Comedy by Joseph Kesselring. Take two sweet old aunts with a deadly idea of charity, two murderers on the run (one who looks like Boris Karloff and one called Dr Einstein!), an uncle who believes he's the President and a soon-to-be-wed nephew who doesn't believe in marriage and you have all the ingredients for a madcap evening with Brooklyn's most unusual residents - The Brewsters!
1942: West End London Premiere with Lilian Braithwaite and Mary Jerrold
Opened 23 December 1942 (no previews), Closed 2 March 1946 at the Strand Theatre (now Novello Theatre)
Returned 8 April 1946, Closed 18 May 1946 at the Cambridge Theatre
The original cast at the Strand Theatre featured Lilian Braithwaite as 'Abby Brewster', Mary Jerrold as 'Martha Brewster', Edmund Willard as 'Jonathan Brewster', Naunton Wayne as 'Mortimer Brewster', Martin Miller as 'Dr Einstein', Clarence Bigge as 'Rev Dr Harper', Cyril Smith as 'Officer O'Hara', E J Kennedy as 'Officer Klein', Eileen Bennett as 'Elaine Harper', Frank Pettingell as 'Teddy Brewster', Frank Tilton as 'Lieutenant Rooney', Fred Beck as 'Mr Gibbs', George Dillon as 'Officer Brophy', and Wilfred Caithness as 'Mr Witherspoon'.
The cast at the Cambridge Theatre featured Lilian Braithwaite as 'Abby Brewster', Mary Jerrold as 'Martha Brewster', Edmund Willard as 'Jonathan Brewster', Naunton Wayne as 'Mortimer Brewster', Martin Miller as 'Dr Einstein', Bryan Herbert as 'Officer O'Hara', Clarence Bigge as 'Rev Dr Harper', Frank Tilton as 'Lieutenant Rooney', George Dillon as 'Officer Brophy', George Manship as 'Officer Klein', Patricia Hicks as 'Elaine Harper', Raymond Rollett as 'Teddy Brewster', Walter Rignold as 'Mr Gibbs', and Wilfred Caithness as 'Mr Witherspoon'.
Directed by Marcel Varnel, with designs by Roger Furse.
This production played 1,337 performances at the Strand Theatre, and a futher 47 performances at the Cambridge Theatre, for a total run of 1,384 performances.
Immediately after closing at the Strand Theatre, the entire production including cast, played a one-week season at the Wimbledon Theatre. Due to public demand the show was brought back to London's West End to play a six-week 'farewell season' at the Cambridge Theatre.
It was while playing the role of 'Abby Brewster' in this production that Lilian Braithwaite became a Dame after she was awarded the DBE in New Year's Honours on 1 January 1943 for 'services to the stage.'
Lilian Braithwaite, Mary Jerrold, Edmund Willard, and Martin Miller played their roles for the entire run at both the Strand Theatre and the Cambridge Theatre, excluding holidays and illness. In addition, some twenty years later, in 1966, Martin Miller would again repeat his role as 'Dr Einstein' in the first West End revival at the Vaudeville Theatre.
1966: 1st West End London Revival with Sybil Thorndike and Athene Seyley
Opened 23 February 1966 (no previews), Closed 12 November 1966 at the Vaudeville Theatre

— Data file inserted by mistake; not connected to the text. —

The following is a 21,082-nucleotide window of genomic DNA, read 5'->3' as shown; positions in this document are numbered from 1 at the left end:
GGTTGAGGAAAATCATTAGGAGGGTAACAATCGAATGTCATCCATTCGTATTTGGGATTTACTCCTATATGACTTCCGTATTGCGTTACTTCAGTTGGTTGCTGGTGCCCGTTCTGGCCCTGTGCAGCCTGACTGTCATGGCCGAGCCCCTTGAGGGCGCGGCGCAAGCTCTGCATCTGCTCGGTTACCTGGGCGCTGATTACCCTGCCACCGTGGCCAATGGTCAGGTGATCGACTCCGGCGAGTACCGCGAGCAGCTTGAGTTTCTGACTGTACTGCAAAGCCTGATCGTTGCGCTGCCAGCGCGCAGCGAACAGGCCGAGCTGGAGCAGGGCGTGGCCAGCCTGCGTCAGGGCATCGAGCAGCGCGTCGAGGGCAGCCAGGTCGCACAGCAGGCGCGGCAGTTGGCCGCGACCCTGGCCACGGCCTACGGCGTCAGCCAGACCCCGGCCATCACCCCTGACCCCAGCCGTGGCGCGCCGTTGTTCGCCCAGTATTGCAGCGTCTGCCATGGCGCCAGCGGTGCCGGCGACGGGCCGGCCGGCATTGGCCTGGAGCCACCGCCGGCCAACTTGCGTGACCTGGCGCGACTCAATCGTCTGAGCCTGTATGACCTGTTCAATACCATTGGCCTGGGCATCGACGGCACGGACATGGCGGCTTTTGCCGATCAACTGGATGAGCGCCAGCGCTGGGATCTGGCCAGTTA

The cast featured Sybil Thorndike as 'Abby Brewster', Athene Seyley as 'Martha Brewster', Neil McCarthy as 'Jonathan Brewster', Richard Briers as 'Mortimer Brewster' (up to Saturday 20 August 1966), Derek Farr as 'Mortimer Brewster' (from Monday 22 August 1966), Martin Miller as 'Dr Einstein', Alec Ross as 'Lieutenant Rooney', David Andrews as 'Officer O'Hara' (up to Saturday 20 August 1966), Patrick Carter as 'Officer O'Hara' (from Monday 22 August 1966), Desmond Walter-Ellis as 'Teddy Brewster', Edward Waddy as 'Mr Gibbs', Fred Kitchen as 'Rev Dr Harper', George Roubicek as 'Officer Klein' (up to Saturday 20 August 1966), Alan Bennion as 'Officer Klein' (from Monday 22 August 1966), Julia Lockwood as 'Elaine Harper' (up to Saturday 20 August 1966), Muriel Pavlow as 'Elaine Harper' (from Monday 22 August 1966), Lewis Casson as 'Mr Witherspoon', and Tony Wall as 'Officer Brophy'.
Directed by Murray Mcdonald, with designs by Anthony Holland, and lighting by Michael Northen.
Prior to London's West End this production was presented, with the same cast, at the Cambridge Arts Theatre from Monday 7 February to Saturday 12 February 1966; and Brighton Theatre Royal from Monday 14 February to Saturday 19 February 1966.
Martin Miller reprised his role as 'Dr Einstein' from the original 1942 to 1946 production at the Strand Theatre/Cambridge Theatre.
1977: 2nd West End London Revival with Barbara Mullen and Joyce Heron
Previewed 18 May 1977, Opened 19 May 1977, Closed 4 June 1977 at the Whitehall Theatre
Transferred 20 June 1977, Closed 12 November 1977 at the Westminster Theatre
The cast at the Whitehall Theatre and the Westminster Theatre featured Barbara Mullen as 'Abby Brewster', Joyce Heron as 'Martha Brewster', Jonathan Adams as 'Jonathan Brewster', Julian Holloway as 'Mortimer Brewster', Derek Royle as 'Dr Einstein', Alan Leith as 'Officer Klein', Barry J. Gordon as 'Mr Gibbs'/'Officer O'Hara', Brian Poyser as 'Teddy Brewster', Grahame Mallard as 'Officer Brophy', Lennard Pearce as 'Rev Dr Harper'/'Mr Witherspoon', Stan Pretty as 'Lieutenant Rooney', and Toria Fuller as 'Elaine Harper'.